- The definition of a tear is the result of something being pulled or ripped apart.
An example of tear is a separation in the seam of a dress.
- Tear is defined as a salty liquid produced by the eye gland used to lubricate the eyes, wash away irritants or express intense emotion.
An example of tear is what comes out of the eyes when someone is crying.
- Tear means to pull or force something up or apart or rip into two or more pieces.
- An example of tear is pulling pages out of a magazine.
- An example of tear is a pair of jeans being split in two.
A man tears some papers.
transitive verbtore, torn, tearing
- to pull apart or separate into pieces by force; rip or rend (cloth, paper, etc.)
- to make or cause by tearing or puncturing: to tear a hole in a dress
- to wound by tearing; lacerate: skin torn and bruised
- to force apart or divide into factions; disrupt; split: ranks torn by dissension
- to divide with doubt, uncertainty, etc.; agitate; torment: a mind torn between duty and desire
- to remove by or as by tearing, pulling, etc.: with up, out, away, off, etc.: to tear a plant up by its roots, to tear oneself away
Origin of tearMiddle English teren ; from Old English teran, to rend, akin to German zehren, to destroy, consume ; from Indo-European base an unverified form der-, to skin, split from source drab, derma
- to be torn
- to move violently or with speed; dash
- the act of tearing
- the result of a tearing; torn place; rent
- a rushing pace; great hurry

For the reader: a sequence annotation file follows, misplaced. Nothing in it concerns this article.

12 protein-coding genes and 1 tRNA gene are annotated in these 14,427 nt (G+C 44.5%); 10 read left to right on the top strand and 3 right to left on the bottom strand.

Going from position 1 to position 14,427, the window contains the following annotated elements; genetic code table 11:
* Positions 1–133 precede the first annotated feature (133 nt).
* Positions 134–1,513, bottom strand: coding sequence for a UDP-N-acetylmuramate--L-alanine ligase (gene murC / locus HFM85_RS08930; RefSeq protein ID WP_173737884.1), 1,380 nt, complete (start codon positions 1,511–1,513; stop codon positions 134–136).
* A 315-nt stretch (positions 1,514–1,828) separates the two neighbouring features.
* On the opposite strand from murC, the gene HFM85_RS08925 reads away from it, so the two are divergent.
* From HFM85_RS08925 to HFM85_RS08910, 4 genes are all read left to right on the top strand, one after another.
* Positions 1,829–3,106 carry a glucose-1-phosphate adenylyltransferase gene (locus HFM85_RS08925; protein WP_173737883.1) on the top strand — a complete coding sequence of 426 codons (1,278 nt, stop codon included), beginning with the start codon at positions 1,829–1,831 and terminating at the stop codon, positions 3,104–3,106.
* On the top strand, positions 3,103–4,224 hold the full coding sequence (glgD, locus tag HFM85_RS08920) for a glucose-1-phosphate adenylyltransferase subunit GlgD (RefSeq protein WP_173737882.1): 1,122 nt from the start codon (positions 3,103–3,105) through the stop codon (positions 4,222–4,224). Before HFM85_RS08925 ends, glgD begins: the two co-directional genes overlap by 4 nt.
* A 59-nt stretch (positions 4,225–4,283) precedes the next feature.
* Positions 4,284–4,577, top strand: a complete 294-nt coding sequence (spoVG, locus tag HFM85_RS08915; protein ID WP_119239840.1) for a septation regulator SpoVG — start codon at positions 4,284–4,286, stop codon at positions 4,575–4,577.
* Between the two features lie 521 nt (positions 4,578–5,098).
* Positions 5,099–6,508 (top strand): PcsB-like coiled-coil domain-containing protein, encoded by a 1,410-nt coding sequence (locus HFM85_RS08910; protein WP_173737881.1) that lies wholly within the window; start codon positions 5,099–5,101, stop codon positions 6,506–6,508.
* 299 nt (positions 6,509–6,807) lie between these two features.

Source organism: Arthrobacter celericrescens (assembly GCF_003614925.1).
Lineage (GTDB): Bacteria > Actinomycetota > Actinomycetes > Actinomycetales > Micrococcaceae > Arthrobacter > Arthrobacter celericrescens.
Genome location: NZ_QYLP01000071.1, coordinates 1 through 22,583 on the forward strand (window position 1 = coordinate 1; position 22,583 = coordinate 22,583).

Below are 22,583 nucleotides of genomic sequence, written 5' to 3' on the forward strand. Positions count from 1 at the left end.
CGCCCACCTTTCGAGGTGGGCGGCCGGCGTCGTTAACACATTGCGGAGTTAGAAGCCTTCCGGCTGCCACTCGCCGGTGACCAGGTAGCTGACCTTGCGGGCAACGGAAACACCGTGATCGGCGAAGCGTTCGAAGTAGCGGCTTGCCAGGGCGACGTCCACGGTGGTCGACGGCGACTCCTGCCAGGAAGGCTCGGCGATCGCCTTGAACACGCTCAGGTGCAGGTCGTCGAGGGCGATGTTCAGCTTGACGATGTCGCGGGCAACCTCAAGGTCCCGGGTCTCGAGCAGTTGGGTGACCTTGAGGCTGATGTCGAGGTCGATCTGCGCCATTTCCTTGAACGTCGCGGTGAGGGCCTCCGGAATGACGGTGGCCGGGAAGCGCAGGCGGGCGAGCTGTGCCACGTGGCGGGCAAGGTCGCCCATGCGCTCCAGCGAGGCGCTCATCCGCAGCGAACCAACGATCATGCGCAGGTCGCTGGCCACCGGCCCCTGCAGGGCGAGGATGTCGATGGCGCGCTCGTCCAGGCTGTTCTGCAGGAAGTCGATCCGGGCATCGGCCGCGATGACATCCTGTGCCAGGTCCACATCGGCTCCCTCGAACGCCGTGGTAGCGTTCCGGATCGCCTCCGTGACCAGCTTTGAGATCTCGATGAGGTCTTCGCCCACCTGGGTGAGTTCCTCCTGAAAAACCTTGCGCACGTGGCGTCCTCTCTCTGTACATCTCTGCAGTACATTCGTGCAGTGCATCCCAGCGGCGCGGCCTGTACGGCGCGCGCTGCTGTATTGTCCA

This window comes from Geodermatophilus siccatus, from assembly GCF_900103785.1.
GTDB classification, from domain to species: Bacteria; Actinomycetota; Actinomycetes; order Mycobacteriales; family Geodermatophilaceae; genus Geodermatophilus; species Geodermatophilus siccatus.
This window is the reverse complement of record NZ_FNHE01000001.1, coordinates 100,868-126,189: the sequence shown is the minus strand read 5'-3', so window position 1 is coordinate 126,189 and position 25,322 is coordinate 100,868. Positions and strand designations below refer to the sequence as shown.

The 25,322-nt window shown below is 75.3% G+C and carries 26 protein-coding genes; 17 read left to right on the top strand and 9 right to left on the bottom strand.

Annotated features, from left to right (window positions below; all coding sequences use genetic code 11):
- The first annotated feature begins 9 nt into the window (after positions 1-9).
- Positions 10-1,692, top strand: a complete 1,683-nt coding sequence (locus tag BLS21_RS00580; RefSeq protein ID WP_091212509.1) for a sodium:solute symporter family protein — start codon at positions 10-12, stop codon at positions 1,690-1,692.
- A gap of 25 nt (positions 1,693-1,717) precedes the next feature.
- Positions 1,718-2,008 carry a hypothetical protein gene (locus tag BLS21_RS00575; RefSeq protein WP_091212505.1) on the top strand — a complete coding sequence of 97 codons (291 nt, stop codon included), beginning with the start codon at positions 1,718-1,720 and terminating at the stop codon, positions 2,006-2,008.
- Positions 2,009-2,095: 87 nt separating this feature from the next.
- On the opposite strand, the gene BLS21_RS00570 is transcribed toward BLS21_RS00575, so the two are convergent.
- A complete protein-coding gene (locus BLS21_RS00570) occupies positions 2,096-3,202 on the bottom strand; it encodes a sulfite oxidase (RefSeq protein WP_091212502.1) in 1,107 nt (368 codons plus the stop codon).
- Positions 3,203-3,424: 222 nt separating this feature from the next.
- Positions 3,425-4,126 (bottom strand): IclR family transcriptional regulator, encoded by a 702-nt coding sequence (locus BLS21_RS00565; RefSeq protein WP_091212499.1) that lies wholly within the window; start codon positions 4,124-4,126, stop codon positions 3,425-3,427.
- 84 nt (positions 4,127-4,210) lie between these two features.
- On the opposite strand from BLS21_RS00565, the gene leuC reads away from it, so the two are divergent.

- wear and tear
- ☆ Slang a carousal; spree
- to wreck or demolish (a building, etc.)
- to dismantle or take apart: to tear down an engine
- to cause to disintegrate
- to controvert or disprove (an argument, etc.) point by point
- a drop of the salty fluid secreted by the lacrimal gland to lubricate the eyeball, kill bacteria, etc.: in humans, tears may flow for emotional reasons due to the tightening of muscles near the glands
- anything resembling this, as a drop of transparent gum; tearlike mass
- sorrow; grief
Origin of tearMiddle English tere ; from Old English tēar, teagor, akin to German zähre ; from Indo-European an unverified form daru, tear from source Old Latin dacrima (from source Classical Latin lacrima), Classical Greek dakryon
verbtore tore , torn torn , tear·ing, tears
- a. To pull apart or into pieces by force; rend.b. To cause to be pulled apart unintentionally, as by accident: tore my pants on the barbed wire.c. To lacerate (the skin, for example).
- To make (an opening) in something by pulling it apart or by accident: I tore a hole in my stocking.
- To separate forcefully; wrench: tore the pipe from the wall.
- To divide or disrupt: was torn between opposing choices; a country that was torn by strife.
- To become torn: The fabric does not tear easily.
- To move with heedless speed; rush headlong: tore off down the road; tore along the avenue.
- The act of tearing.
- The result of tearing; a rip or rent: The shirt has a small tear.
- A great rush; a hurry.
- Slang A carousal; a spree.
Origin of tearMiddle English teren, from Old English teran; see der- in Indo-European roots.